Exhibition Reviews | Visual Arts

Maura Segal’s Works are Grounded in Minimal Shapes and Line

Maura Segal, “Dutch Pancake,” acrylic and paper on canvas, 20×36 in.

Maura Segal isn’t the first artist to settle on a paradigm or format to repeat in a series of variations, nor is she the most extreme proponent of a fundamental modern, indeed Minimalist or Conceptual, approach. Donald Judd, for instance, designed the same metal box — technically described as a “hollow rectilinear volume,” to be made dozens of times for display together in an installation that raises the philosophical question: is an array or “stack” of many objects or just one? Andy Warhol created a format for a portrait photograph using a Polaroid camera and the same setup hundreds of times. In these works, the space or the design of the work challenges the object for primacy. Segal identifies minimalism as a major influence, making the observation by another artist, that the eight works in her untitled exhibition at Julie Nester Gallery repeated the same design elements, sort of a proof-of-concept.

Clearly, though, Segal intends viewers to perceive differences between them. There are eight works, but only six distinct titles between them. Two iterations are pairs, each numbered 1 or 2, hung together but, as the commercial cliché would have it, “sold separately.” So unlike those earlier examples, these can, and indeed should be, examined more closely.

“Dutch Pancake” exhibits all the characteristics in a combination relatively easy to see. There are three organizing principles, each a deliberately distinct layer on the panel. Each, like the component elements of modern architecture — the artist’s other point of reference — theoretically functions both independently and simultaneously as part of an ensemble. In avant-garde music, a possibly helpful comparison, five virtuoso players might wander and explore the performance space, each playing a solo in response to the space and the ambient sounds, of which the other four players are a part.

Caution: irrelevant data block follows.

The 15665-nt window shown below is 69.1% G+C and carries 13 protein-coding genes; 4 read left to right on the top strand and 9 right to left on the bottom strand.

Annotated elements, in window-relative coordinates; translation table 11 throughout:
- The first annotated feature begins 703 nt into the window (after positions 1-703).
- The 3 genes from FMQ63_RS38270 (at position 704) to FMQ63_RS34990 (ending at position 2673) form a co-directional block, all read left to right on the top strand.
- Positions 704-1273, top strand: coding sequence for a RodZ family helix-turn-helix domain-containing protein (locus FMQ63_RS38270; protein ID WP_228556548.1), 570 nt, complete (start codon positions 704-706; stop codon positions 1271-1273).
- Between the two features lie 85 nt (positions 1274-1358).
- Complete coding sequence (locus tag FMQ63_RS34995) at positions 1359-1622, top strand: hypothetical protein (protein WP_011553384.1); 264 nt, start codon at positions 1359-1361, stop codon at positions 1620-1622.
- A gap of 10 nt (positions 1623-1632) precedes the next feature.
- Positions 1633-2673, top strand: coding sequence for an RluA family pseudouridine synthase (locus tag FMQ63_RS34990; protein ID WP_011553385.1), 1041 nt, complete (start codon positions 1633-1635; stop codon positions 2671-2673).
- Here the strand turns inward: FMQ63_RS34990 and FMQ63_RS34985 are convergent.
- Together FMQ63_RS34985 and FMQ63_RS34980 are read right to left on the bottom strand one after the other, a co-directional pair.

The ground layer of a Segal is the most elaborate, being meticulously constructed from countless strips of thin paper that may be on the surface of the collage, visibly distinct, or may have been covered by another paper layer, so that the pattern assumes a bas-relief quality. Paint application here forms an intermediate element in the construction rather than a color element. The dimension of color, divorced from the material dimension, is added in a separate layer, this one of geometric zones with boundaries that cut across the first. Finally, a virtuoso line of a single color, with neither beginning nor end, performs one or more journeys around and across the entire surface. To hold all these parts as she assembles the whole is a substantial feat in itself, one that recalls organist Virgil Fox’s observation that with Bach, he would be playing one voice in the left hand, a second in the right, and a third in the pedals. “If you follow all this, you will be busy,” he told his audience. “While I play it, I will be busier.”

Maura Segal, “10 Speed,” acrylic and paper on canvas, 20×20 in.

Comparison of “Dutch Pancake” with “10 Speed” reveals some of those fundamental forms, including the circular hole cut from a square, the round piece removed by the cutting, parabolas, curves derived from an architect’s drafting tool, and the most distinct being the array of radiating lines that might suggest either the pie-sections of the pancake or the spokes of a bicycle wheel. Clearly the titles are another of the de rigueur elements of art that are among the stacked boxes being ticked. That said, however, the cognitive, box-ticking mind is here put firmly in its place, which is always second to the senses, not just the major systems like vision, but more subtle and pervasive values like rhythm, texture, harmony, interval … all the components of aesthetics among them. Awareness of what’s said above makes an argument that may convince a skeptical mind, but the body is the place where these pieces do their most convincing and valuable work.

Leave a Reply

Your email address will not be published.